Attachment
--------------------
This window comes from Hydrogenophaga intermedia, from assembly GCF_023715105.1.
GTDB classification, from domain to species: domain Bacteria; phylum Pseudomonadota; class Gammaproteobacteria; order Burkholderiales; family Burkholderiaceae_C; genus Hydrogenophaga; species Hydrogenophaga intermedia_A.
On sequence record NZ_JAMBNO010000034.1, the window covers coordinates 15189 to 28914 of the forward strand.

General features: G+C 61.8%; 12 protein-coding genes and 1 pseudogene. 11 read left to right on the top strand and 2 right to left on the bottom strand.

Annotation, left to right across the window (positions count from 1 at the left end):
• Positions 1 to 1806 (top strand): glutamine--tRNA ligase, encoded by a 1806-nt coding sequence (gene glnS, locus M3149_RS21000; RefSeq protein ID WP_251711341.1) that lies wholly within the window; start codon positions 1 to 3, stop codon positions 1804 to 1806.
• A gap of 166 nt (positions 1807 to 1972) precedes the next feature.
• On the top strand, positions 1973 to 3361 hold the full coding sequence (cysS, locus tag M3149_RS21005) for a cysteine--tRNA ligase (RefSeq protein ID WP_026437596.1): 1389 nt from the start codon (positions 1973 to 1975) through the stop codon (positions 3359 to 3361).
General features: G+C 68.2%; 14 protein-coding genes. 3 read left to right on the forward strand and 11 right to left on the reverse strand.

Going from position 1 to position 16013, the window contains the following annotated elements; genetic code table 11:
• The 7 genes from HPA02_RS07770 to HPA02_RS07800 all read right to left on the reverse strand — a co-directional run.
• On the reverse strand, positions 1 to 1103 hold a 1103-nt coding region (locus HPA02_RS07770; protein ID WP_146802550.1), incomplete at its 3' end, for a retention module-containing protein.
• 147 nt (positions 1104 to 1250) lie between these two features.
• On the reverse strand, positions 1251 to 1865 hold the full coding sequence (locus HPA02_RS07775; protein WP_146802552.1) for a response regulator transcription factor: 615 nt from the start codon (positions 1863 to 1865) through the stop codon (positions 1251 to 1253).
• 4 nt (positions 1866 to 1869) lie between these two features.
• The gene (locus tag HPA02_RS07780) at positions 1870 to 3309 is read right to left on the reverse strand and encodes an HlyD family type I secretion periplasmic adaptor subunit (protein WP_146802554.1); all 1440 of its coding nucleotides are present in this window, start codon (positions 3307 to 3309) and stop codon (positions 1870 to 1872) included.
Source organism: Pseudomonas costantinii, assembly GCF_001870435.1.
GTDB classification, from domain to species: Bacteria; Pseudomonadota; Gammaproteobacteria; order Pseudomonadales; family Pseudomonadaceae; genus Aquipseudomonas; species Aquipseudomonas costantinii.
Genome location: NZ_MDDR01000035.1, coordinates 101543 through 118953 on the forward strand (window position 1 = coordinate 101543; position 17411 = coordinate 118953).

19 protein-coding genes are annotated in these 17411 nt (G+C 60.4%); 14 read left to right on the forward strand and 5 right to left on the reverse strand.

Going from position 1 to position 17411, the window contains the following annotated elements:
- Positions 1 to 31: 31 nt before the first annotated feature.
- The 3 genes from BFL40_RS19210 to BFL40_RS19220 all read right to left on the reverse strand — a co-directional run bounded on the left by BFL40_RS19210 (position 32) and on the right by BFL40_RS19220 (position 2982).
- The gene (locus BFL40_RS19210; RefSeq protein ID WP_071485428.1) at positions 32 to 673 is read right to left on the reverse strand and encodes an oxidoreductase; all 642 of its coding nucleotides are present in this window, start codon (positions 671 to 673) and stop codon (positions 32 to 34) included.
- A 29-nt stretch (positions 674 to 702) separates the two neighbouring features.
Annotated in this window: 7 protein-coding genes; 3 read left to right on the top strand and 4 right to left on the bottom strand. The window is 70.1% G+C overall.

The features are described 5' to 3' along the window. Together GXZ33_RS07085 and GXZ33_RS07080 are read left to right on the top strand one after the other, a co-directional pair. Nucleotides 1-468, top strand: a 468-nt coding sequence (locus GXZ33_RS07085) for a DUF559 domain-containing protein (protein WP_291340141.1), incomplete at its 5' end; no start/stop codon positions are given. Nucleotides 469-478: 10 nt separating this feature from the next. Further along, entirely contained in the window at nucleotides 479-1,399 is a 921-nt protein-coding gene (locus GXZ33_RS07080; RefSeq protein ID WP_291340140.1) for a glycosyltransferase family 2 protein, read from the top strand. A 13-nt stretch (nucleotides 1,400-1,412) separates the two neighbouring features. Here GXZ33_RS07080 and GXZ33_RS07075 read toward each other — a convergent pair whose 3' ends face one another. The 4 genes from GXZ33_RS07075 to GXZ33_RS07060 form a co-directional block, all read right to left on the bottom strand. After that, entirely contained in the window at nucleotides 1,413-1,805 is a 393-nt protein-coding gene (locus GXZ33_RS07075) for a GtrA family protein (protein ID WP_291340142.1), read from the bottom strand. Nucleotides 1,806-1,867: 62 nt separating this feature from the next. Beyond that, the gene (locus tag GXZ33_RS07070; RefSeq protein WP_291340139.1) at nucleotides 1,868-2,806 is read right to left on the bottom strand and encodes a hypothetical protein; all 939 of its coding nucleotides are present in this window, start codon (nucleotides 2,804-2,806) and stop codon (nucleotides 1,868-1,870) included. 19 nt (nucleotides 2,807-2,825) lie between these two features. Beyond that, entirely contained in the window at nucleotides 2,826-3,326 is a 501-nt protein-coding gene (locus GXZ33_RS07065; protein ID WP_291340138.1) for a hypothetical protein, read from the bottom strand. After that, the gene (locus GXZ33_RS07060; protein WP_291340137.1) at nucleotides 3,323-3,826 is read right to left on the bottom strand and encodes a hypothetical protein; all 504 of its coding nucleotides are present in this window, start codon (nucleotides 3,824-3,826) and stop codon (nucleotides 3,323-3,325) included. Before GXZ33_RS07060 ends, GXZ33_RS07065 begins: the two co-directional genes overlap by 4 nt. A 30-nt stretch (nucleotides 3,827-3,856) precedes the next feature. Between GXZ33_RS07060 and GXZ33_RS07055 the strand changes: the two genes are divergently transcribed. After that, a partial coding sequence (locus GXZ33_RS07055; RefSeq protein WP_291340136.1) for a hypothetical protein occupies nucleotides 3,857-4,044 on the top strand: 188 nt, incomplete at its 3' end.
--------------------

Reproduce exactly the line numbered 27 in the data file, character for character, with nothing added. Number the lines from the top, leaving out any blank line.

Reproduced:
The features are described 5' to 3' along the window. Together GXZ33_RS07085 and GXZ33_RS07080 are read left to right on the top strand one after the other, a co-directional pair. Nucleotides 1-468, top strand: a 468-nt coding sequence (locus GXZ33_RS07085) for a DUF559 domain-containing protein (protein WP_291340141.1), incomplete at its 5' end; no start/stop codon positions are given. Nucleotides 469-478: 10 nt separating this feature from the next. Further along, entirely contained in the window at nucleotides 479-1,399 is a 921-nt protein-coding gene (locus GXZ33_RS07080; RefSeq protein ID WP_291340140.1) for a glycosyltransferase family 2 protein, read from the top strand. A 13-nt stretch (nucleotides 1,400-1,412) separates the two neighbouring features. Here GXZ33_RS07080 and GXZ33_RS07075 read toward each other — a convergent pair whose 3' ends face one another. The 4 genes from GXZ33_RS07075 to GXZ33_RS07060 form a co-directional block, all read right to left on the bottom strand. After that, entirely contained in the window at nucleotides 1,413-1,805 is a 393-nt protein-coding gene (locus GXZ33_RS07075) for a GtrA family protein (protein ID WP_291340142.1), read from the bottom strand. Nucleotides 1,806-1,867: 62 nt separating this feature from the next. Beyond that, the gene (locus tag GXZ33_RS07070; RefSeq protein WP_291340139.1) at nucleotides 1,868-2,806 is read right to left on the bottom strand and encodes a hypothetical protein; all 939 of its coding nucleotides are present in this window, start codon (nucleotides 2,804-2,806) and stop codon (nucleotides 1,868-1,870) included. 19 nt (nucleotides 2,807-2,825) lie between these two features. Beyond that, entirely contained in the window at nucleotides 2,826-3,326 is a 501-nt protein-coding gene (locus GXZ33_RS07065; protein ID WP_291340138.1) for a hypothetical protein, read from the bottom strand. After that, the gene (locus GXZ33_RS07060; protein WP_291340137.1) at nucleotides 3,323-3,826 is read right to left on the bottom strand and encodes a hypothetical protein; all 504 of its coding nucleotides are present in this window, start codon (nucleotides 3,824-3,826) and stop codon (nucleotides 3,323-3,325) included. Before GXZ33_RS07060 ends, GXZ33_RS07065 begins: the two co-directional genes overlap by 4 nt. A 30-nt stretch (nucleotides 3,827-3,856) precedes the next feature. Between GXZ33_RS07060 and GXZ33_RS07055 the strand changes: the two genes are divergently transcribed. After that, a partial coding sequence (locus GXZ33_RS07055; RefSeq protein WP_291340136.1) for a hypothetical protein occupies nucleotides 3,857-4,044 on the top strand: 188 nt, incomplete at its 3' end.